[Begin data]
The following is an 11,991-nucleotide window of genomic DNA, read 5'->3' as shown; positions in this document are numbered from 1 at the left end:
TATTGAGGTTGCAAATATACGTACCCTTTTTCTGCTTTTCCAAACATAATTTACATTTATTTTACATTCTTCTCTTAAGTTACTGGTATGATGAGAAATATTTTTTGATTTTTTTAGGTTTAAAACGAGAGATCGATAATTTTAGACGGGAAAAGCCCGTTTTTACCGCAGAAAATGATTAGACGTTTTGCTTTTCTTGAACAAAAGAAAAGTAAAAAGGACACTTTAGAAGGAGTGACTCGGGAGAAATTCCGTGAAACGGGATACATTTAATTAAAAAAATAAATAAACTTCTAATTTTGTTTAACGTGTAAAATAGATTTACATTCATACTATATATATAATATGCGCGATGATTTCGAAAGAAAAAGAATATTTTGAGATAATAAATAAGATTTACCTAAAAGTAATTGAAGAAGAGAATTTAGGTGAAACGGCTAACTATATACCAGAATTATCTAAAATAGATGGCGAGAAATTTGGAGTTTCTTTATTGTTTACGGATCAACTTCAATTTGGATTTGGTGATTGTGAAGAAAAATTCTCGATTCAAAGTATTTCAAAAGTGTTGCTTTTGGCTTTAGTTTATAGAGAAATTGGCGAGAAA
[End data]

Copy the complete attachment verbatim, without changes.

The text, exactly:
The following is an 11,991-nucleotide window of genomic DNA, read 5'->3' as shown; positions in this document are numbered from 1 at the left end:
TATTGAGGTTGCAAATATACGTACCCTTTTTCTGCTTTTCCAAACATAATTTACATTTATTTTACATTCTTCTCTTAAGTTACTGGTATGATGAGAAATATTTTTTGATTTTTTTAGGTTTAAAACGAGAGATCGATAATTTTAGACGGGAAAAGCCCGTTTTTACCGCAGAAAATGATTAGACGTTTTGCTTTTCTTGAACAAAAGAAAAGTAAAAAGGACACTTTAGAAGGAGTGACTCGGGAGAAATTCCGTGAAACGGGATACATTTAATTAAAAAAATAAATAAACTTCTAATTTTGTTTAACGTGTAAAATAGATTTACATTCATACTATATATATAATATGCGCGATGATTTCGAAAGAAAAAGAATATTTTGAGATAATAAATAAGATTTACCTAAAAGTAATTGAAGAAGAGAATTTAGGTGAAACGGCTAACTATATACCAGAATTATCTAAAATAGATGGCGAGAAATTTGGAGTTTCTTTATTGTTTACGGATCAACTTCAATTTGGATTTGGTGATTGTGAAGAAAAATTCTCGATTCAAAGTATTTCAAAAGTGTTGCTTTTGGCTTTAGTTTATAGAGAAATTGGCGAGAAA